Not only are female athletes having to compete against biological men, they’re also compelled to share a locker room with biological males with intact anatomy!
Female swimmer Riley Gaines refuses to be silenced on the issue. The former University of Kentucky swimmer continues to speak out against biological male athletes competing in women’s sports, saying “We are not moving forward. This is actually quite the opposite. We’re going back 50 years in time”
“We have to let people know that a majority of us female athletes — or females in general — are not okay with this,” she said after racing against transgender swimmer Lia Thomas in the women’s 200-meter NCAA championship.
“If we as female athletes aren’t willing to stick up for ourselves, we shouldn’t expect someone else to stand up for us,” Gaines told The Post. “Someone has to speak out truthfully. So I did.”
Gaines said the battle to let trans athletes born biologically male, like Lia Thomas, compete in women’s sports is “the opposite of progressive.”
“You really have to dedicate your entire four years of college to excelling,” she said of swimming. “It’s a major time commitment, and it’s definitely a lifelong journey.”
All the hard work paid off when Gaines became a 12-time NCAA All-American swimmer and a five-time SEC champion. But last year, the integrity of her sport — and female sports as a whole — was called into question when University of Pennsylvania swimmer Thomas, who had formerly competed on the school’s men’s team, began shattering records in the women’s category.
Gaines said the experience of competing against Thomas in the NCAA championship last March “felt like I was going into the race with my hands tied behind my back.”
“Whether they have different lung capacities, their height, testosterone levels whether they’ve used testosterone blockers or not — it doesn’t suppress going through puberty as a male. Especially Lia, who swam for three years as a male,” Gaines told Fox News’ Tucker Carlson.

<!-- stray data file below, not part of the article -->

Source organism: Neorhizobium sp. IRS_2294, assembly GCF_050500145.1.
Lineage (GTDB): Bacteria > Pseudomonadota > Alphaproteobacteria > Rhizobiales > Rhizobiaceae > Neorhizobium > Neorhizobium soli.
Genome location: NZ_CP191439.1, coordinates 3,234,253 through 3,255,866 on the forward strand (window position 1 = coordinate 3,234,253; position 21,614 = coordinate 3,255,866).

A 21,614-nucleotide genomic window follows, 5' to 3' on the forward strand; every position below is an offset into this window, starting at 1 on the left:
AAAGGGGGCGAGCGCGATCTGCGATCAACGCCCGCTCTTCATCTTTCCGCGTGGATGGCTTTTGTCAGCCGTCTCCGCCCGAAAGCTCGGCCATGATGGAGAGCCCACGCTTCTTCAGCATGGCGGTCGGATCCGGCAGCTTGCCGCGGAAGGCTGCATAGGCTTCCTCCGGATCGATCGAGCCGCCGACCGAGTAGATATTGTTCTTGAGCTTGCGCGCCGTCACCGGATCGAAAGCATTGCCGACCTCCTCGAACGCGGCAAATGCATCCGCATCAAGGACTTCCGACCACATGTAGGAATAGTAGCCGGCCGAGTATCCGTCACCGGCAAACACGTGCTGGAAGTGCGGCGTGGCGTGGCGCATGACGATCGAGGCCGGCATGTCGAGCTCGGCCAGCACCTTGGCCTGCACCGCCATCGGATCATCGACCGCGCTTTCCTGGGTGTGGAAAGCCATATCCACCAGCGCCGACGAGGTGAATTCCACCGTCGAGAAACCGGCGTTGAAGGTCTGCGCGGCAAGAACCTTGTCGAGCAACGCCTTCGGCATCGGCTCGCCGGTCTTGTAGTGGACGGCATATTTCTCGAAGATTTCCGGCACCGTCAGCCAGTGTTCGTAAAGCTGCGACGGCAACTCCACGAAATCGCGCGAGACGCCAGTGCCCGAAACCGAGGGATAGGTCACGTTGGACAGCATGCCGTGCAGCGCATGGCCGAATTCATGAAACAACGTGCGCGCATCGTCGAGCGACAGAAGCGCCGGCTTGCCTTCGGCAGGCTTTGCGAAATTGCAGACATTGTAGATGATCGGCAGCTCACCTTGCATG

Although Lia Thomas has undergone hormone replacement therapy, many are still concerned about physical athletic advantages transgender competitors could have over biological female competitors.
Gaines said Thomas’s participation in women’s collegiate swimming is a symptom of a larger societal shift she finds problematic.
“We’re watching the denial of the most basic of truths. When you can’t acknowledge what a woman is, there’s a huge problem,” she added. “This is deeper than just sports. This is a systematic erasure of what a woman is.”
Gaines found herself back in the headlines for advocating against NCAA rules that compel female athletes to share a locker room with biological males with intact anatomy, as she had to with Thomas. (Thomas was then transitioning with hormone replacement therapy, but still has fully male genitalia)
Although she’s accustomed to changing in front of fellow athletes, Gaines said that sharing a locker room with Thomas was an entirely different experience.
“There’s a 6-foot-4 biological man dropping his pants and watching us undress, and we were exposed to male genitalia,” she recalled on Fox News’ “America Reports.” “Not even probably a year, two years ago, this would have been considered some form of sexual assault, voyeurism.
“You could just feel the discomfort in the room,” Gaines told The Post. “We were not warned. And the NCAA is not protecting us.”
Original article published in nypost.com
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